Cape Ann Museum’s exhibition follows the Whitney Museum’s Edward Hopper’s New York, which opened Oct. 19, 2022, and runs through March 5, 2023, featuring Hopper’s paintings around the city he called home for 60 years (1908-1967).

Another major aspect of the Cape Ann Museum exhibition will be the accompanying 224-page catalog, published by Rizzoli Electa and due out May 2 in hard and softcover editions. This publication, which shares the exhibit’s title, Edward Hopper & Cape Ann, tells the largely ignored but significant origin story of Edward Hopper’s years in and around Gloucester, Massachusetts – a period and place that imbued Hopper’s paintings with a clarity and purpose that had eluded his earlier work.  The book description reads: “the success of Hopper’s Gloucester watercolors transformed his work in all media and set the stage for his monumental career.”

This important partnership with Rizzoli Electa marks the first time that the Cape Ann Museum has sought an outside book publisher to design, produce, and distribute an exhibition catalog. “We could not be more thrilled with this significant collaboration and the beautiful edition Rizzoli has created,” Barker said. The book will be distributed nationally and internationally and is available at the Cape Ann Museum Store which is also the exclusive vendor of the soft cover edition.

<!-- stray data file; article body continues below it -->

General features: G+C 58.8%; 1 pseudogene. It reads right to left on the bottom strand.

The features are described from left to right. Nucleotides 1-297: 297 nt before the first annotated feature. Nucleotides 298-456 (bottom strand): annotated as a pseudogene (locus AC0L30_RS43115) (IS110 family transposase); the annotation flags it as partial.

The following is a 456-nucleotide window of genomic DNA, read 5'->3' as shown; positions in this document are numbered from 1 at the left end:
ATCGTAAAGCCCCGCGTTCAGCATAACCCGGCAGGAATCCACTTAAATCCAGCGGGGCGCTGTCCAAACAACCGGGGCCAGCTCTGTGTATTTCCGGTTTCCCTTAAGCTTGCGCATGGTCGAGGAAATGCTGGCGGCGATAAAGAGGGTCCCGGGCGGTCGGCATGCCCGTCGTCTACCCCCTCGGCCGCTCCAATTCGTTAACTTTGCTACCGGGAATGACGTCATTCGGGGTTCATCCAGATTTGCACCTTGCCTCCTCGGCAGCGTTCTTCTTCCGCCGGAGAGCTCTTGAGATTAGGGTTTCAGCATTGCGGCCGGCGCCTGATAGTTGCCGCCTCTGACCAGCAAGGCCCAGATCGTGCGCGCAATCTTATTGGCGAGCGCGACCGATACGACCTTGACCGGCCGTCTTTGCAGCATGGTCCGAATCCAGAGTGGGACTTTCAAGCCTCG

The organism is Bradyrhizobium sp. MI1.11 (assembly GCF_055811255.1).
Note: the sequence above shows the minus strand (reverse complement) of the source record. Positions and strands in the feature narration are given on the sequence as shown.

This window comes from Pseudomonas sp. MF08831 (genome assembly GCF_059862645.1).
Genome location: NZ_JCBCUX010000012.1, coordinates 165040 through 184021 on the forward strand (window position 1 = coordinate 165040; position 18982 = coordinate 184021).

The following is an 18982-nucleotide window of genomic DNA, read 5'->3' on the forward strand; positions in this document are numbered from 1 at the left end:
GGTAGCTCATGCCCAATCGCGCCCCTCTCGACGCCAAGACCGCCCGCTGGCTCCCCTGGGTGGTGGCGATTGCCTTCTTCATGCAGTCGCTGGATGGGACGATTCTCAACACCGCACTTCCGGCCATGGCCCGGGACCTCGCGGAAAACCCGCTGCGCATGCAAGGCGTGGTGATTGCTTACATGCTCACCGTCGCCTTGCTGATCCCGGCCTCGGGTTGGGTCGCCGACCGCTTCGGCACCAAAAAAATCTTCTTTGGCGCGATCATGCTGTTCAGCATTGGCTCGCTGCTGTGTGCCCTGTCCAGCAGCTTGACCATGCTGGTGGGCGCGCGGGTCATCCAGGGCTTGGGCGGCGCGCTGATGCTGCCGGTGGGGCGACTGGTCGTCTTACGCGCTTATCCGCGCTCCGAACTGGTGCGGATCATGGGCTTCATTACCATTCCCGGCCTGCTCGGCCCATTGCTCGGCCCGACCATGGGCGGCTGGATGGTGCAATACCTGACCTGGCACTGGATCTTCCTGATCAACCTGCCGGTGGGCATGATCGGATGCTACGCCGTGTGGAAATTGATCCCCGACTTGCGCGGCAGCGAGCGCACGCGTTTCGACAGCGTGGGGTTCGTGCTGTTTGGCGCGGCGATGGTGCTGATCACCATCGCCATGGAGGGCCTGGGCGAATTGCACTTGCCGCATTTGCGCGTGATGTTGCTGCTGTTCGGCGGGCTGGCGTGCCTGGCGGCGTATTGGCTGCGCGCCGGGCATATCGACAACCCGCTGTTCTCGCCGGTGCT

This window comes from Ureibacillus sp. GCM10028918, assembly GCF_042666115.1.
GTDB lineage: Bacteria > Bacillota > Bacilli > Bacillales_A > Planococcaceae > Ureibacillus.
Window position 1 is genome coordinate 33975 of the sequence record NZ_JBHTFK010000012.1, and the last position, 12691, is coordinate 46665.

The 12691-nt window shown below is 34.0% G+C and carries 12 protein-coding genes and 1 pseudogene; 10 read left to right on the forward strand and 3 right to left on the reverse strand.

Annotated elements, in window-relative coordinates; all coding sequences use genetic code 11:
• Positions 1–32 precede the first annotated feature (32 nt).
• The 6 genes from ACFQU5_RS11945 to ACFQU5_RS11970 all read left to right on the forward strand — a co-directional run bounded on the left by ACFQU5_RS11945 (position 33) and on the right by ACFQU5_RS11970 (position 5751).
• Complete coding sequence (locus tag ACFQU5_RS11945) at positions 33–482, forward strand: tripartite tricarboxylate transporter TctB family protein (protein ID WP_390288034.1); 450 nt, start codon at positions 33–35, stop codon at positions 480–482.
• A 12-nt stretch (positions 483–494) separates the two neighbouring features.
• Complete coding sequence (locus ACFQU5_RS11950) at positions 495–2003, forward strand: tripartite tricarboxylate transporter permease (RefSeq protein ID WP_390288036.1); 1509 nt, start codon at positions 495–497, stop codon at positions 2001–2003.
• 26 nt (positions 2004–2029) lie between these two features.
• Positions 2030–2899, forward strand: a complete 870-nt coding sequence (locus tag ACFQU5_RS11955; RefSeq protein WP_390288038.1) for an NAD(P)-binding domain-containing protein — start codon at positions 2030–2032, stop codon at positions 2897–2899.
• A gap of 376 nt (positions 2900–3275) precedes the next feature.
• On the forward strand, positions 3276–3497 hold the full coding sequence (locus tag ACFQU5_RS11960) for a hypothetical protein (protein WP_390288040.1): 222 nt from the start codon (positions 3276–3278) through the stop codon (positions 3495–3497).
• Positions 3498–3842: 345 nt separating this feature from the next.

Edward Hopper & Cape Ann will be on view at the Museum’s Downtown Campus in Gloucester and is accompanied by a robust six-part lecture series as well as a day-long symposium to be held on Saturday, September 30, 2023. Full lecture details and symposium speakers will be announced in March 2023.

In preparation for Edward Hopper & Cape Ann the Museum during the 2022-2023 school year has been working with every eighth grader on Cape Ann to create original student work returning Hopper’s gaze through their own windows. A View from My Window, on view April 1 – May 14, 2023, will incorporate panes of plexiglass from each student, creating a visual array of sites around Cape Ann as seen by the students who live there. And starting also in Spring 2023 the Cape Ann Museum will resume its regular schedule of walking tours of sites Hopper painted while here.

Timed- entry tickets will be required and go on sale at www.capeannmuseum.org on June 1, 2023. Admission, which includes both Edward Hopper & Cape Ann and general Museum entry is: Adults $23; Cape Ann Residents, Seniors, and Students: $18; Youth under 18: Free.   

Edward Hopper & Cape Ann is made possible with thanks to a visionary anonymous gift and with additional leadership support provided by: Jackie and J. J. Bell, John and Mollie Byrnes, Catherine and Peter Creighton, Henrietta Gates and Heaton Robertson, Ann Rogers Haley and John F. Haley Jr., Ann T. and John Hall, Janet and William Ellery James, Stephen Kaloyanides, Littlejohn Family Foundation, Susie and Stanley Trotman, and the Wyeth Foundation for American Art, among others. This exhibition is supported by an indemnity from the Federal Council on the Arts and Humanities. In cooperation with the Whitney Museum of American Art, New York, the major repository of Hopper’s work.